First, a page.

by WorldTribune Staff, February 14, 2020
Radio host Rush Limbaugh’s “army of one” inspired millions of Americans who’d long been ignored, and he changed the political landscape, historian and columnist Victor Davis Hanson noted.
“Genius is often defined in myriad ways. One trusted criterion is the ability to do something extraordinary in a field where others could not — and doing something that perhaps will never be done again by anyone else,” Hanson wrote for National Review on Feb. 11.
“By that measure, Rush Limbaugh certainly is the genius of talk radio, a genre in which he not merely excelled but that he also singlehandedly reinvented as something entirely different — and entirely more powerful and instrumental in American life — from what was imaginable pre-Limbaugh.”
Limbaugh revealed on Feb. 3 that he is undergoing treatment for advanced lung cancer. On Feb. 4, he was awarded the Presidential Medal of Freedom, the nation’s highest civilian honor, during President Donald Trump’s State of the Union address.
The ascendance of Limbaugh on the airwaves “coincided with the presumed nadir of radio itself,” Hanson noted. “It was supposedly a has-been, one-dimensional medium, long overshadowed by television. Even in the late 1980s, radio was about to be sentenced as obsolete in the ascendant cyber age of what would become Internet blogs, podcasts, streaming, and smartphone television.”
Still, Limbaugh “has prospered through two generations and picked up millions of listeners who were not born when he first went national and who had no idea of why or how he had become a national presence,” Hanson wrote.
“He certainly did not capture new listeners by adjusting to the times. While tastes changed and the issues often metamorphosed, he did not. He remained conservative, commonsensical, and skeptical of Washington and those in it, as if he knew all the predictable thousand faces of the timeless progressive project, whose various manifestations reappear to mask a single ancient and predictable essence: the desire of a self-appointed group of elites to expand government in order to regiment the lives of ordinary people, allegedly to achieve greater mandated equality and social justice but more often to satisfy their own narcissistic will to power,” Hanson wrote.
“It was Limbaugh who most prominently warned that lax immigration enforcement would soon lead to open calls for open borders, that worry about ‘global warming’ would transform into calls to ban the internal combustion engine, and that the logical end of federal takeover of health care would be Medicare for All.”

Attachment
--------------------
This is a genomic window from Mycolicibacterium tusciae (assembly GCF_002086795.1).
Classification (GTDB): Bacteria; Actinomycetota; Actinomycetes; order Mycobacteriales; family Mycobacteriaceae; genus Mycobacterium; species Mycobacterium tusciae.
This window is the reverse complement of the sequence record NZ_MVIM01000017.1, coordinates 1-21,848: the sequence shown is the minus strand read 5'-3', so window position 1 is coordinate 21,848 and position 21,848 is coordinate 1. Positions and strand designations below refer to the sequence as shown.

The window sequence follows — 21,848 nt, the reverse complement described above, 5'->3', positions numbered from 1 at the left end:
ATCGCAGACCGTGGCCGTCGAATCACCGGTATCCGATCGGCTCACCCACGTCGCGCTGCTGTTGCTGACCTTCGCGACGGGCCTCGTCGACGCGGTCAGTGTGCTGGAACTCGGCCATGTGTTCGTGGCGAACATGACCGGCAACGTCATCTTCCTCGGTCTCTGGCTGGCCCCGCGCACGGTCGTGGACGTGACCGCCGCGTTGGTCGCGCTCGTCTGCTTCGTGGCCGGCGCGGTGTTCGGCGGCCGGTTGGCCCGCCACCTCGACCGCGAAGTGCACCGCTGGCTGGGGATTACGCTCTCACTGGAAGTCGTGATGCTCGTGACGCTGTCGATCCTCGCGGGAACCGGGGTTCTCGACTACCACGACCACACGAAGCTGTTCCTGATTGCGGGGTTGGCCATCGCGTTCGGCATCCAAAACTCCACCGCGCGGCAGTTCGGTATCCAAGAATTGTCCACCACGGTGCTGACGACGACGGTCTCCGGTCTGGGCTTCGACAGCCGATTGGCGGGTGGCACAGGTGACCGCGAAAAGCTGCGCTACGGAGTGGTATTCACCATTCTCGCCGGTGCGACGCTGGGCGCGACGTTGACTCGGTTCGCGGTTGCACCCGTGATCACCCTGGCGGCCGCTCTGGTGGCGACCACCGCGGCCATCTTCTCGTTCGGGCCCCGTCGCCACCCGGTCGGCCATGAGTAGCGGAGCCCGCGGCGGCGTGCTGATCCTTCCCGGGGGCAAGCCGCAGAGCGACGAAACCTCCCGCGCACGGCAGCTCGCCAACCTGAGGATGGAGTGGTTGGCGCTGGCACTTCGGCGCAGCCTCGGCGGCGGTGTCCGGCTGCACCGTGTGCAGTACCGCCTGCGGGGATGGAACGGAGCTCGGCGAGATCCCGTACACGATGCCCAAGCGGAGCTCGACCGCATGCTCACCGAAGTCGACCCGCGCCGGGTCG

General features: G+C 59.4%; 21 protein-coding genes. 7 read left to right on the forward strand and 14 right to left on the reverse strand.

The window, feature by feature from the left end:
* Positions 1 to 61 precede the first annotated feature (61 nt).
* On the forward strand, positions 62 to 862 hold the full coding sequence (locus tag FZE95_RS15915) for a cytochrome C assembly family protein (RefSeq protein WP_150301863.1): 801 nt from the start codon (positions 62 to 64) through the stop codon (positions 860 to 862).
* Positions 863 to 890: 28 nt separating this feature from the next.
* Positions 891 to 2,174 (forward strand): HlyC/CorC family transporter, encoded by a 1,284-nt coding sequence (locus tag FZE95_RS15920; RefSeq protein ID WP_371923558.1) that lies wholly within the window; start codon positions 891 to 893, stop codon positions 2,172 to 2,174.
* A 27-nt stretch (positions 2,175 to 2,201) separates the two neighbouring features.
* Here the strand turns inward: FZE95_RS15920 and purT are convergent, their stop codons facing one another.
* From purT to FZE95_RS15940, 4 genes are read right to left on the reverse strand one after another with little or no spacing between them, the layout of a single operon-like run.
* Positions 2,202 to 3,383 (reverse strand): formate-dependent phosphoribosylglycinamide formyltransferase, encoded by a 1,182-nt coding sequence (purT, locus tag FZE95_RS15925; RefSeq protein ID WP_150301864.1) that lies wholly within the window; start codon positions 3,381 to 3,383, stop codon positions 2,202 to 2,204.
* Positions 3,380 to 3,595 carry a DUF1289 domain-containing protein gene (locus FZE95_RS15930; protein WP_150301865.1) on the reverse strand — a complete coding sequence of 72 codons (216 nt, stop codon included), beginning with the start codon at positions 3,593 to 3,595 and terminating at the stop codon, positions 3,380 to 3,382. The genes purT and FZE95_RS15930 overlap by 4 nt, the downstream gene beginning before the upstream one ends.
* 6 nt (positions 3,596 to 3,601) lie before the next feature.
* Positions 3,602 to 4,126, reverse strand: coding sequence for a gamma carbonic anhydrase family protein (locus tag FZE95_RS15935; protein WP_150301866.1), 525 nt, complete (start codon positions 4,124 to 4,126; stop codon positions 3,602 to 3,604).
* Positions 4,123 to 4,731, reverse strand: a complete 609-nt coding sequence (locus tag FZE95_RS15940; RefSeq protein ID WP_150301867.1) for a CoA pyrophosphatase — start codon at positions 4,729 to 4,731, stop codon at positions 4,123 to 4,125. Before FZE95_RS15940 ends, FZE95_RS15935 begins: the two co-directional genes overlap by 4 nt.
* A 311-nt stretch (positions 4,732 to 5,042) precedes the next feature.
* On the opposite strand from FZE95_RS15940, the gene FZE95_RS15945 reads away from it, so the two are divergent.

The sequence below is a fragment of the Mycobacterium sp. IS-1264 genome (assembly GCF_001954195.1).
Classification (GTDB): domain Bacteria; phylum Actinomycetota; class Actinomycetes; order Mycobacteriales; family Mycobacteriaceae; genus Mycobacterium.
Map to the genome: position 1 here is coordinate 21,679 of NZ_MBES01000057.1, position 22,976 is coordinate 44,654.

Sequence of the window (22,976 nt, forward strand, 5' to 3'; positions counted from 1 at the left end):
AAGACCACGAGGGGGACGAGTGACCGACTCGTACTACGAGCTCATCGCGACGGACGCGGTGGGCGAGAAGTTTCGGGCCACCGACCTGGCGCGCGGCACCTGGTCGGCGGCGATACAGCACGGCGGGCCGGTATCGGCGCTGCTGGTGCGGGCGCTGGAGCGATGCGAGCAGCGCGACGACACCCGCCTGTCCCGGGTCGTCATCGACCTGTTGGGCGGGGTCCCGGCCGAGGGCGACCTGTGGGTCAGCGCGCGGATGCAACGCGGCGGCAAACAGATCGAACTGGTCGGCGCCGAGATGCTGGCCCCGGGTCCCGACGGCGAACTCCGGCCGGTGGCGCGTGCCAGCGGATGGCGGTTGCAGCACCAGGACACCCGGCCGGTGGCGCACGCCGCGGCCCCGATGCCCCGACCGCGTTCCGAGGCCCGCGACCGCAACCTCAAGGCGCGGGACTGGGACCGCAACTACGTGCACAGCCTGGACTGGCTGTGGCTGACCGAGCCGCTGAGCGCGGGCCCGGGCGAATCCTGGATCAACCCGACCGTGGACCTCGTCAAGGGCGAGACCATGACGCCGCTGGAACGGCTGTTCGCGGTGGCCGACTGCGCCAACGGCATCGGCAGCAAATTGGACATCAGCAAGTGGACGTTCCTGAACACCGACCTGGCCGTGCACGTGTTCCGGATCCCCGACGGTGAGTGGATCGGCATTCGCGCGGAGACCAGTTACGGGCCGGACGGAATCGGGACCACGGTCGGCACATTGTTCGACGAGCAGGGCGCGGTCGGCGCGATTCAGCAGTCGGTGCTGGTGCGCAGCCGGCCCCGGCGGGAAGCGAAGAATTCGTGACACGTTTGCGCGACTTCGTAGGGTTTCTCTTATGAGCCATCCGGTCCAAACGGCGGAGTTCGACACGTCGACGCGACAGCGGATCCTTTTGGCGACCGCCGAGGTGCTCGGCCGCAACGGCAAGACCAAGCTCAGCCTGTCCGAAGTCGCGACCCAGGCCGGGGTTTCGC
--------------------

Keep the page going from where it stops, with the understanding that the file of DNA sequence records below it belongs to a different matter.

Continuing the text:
Hanson continued: “The Left — and many too who would later become the Never Trump Right — thought that Limbaugh’s worst moment finally came after Obama’s 2008 victory, during the post-election euphoria and just days before the January 2009 inauguration. It was a heady time, when the media would go on to declare soon-to-be Nobel laureate President Obama as, variously, a living ‘god’ and ‘the smartest guy’ ever to assume the presidency. His supporters often compared him to iconic wartime presidents such as FDR and Lincoln. Americans had been lectured on Obama’s divinity even as a candidate, and the evidence had ranged from the mundane of Platonically perfect creases in his trousers, to the telepathic ability to prompt spontaneous electrical impulses in the legs of cable television anchors.”
In answer to Obama’s promise to fundamentally “transform America,” Hanson noted that Limbaugh “flat-out said he hoped that the new president would not succeed: ‘I hope Obama fails.’ Outrage followed. Was Limbaugh rooting for the failure of America itself? In fact, he was worrying about how America might survive the first unabashedly progressive president in over 60 years, now empowered by an obsequious media, a House majority, a veto-proof Senate, and Supreme Court picks on the near horizon.”
Limbaugh “was the first voice to warn that what would soon follow the election was not the agenda that Obama sometimes disingenuously voiced on the campaign trail — Obama’s ruse of occasionally sounding concerned about illegal immigration, gay marriage, the spiraling debt, a rapid pullout from Iraq, and identity politics — but rather a move to the progressive hard-left,” Hanson wrote.
“What would ensue instead lined up with Obama’s senatorial voting record, his prior associations with the Reverend Jeremiah Wright, Bill Ayers, and Father Pfleger, and his occasional slips on the campaign trail: ‘I want you to argue with them and get in their face,’ ‘If they bring a knife to the fight, we bring a gun,’ and (in the pre-Netflix, pre–Martha Vineyard estate days), ‘I think when you spread the wealth around, it’s good for everybody.’ Once elected, Obama was unbound. He lectured the nation about the wages of the West’s sin: the Crusades, America’s prior role in the world, and its own domestic woes. He instructed Americans on when it was the time to profit and when it was not, the point at which people should concede they had made enough money. And he listed the various reasons that he could not, as some anti-constitutional ‘king,’ grant unconstitutional amnesties by fiat — before he went on to do just that.”
That’s what Limbaugh was onto in 2008.
Limbaugh was “the Midwestern college drop-out who had bounced around among jobs before he found his natural place,” Hanson noted. “Through that experience, he posed an ancient Euripidean question, ‘What is wisdom?’ The answer was found in many of his targets: academics, editorialists, celebrities, journalists, government functionaries, and politicos whose bromides Limbaugh made ridiculous, and he instructed millions on how and why their ideas made no sense in a real world beyond their enclaves. Rush was hated by the Left supposedly for his politically incorrect -isms and -ologies; in truth, it was because he so often made them look ridiculous.”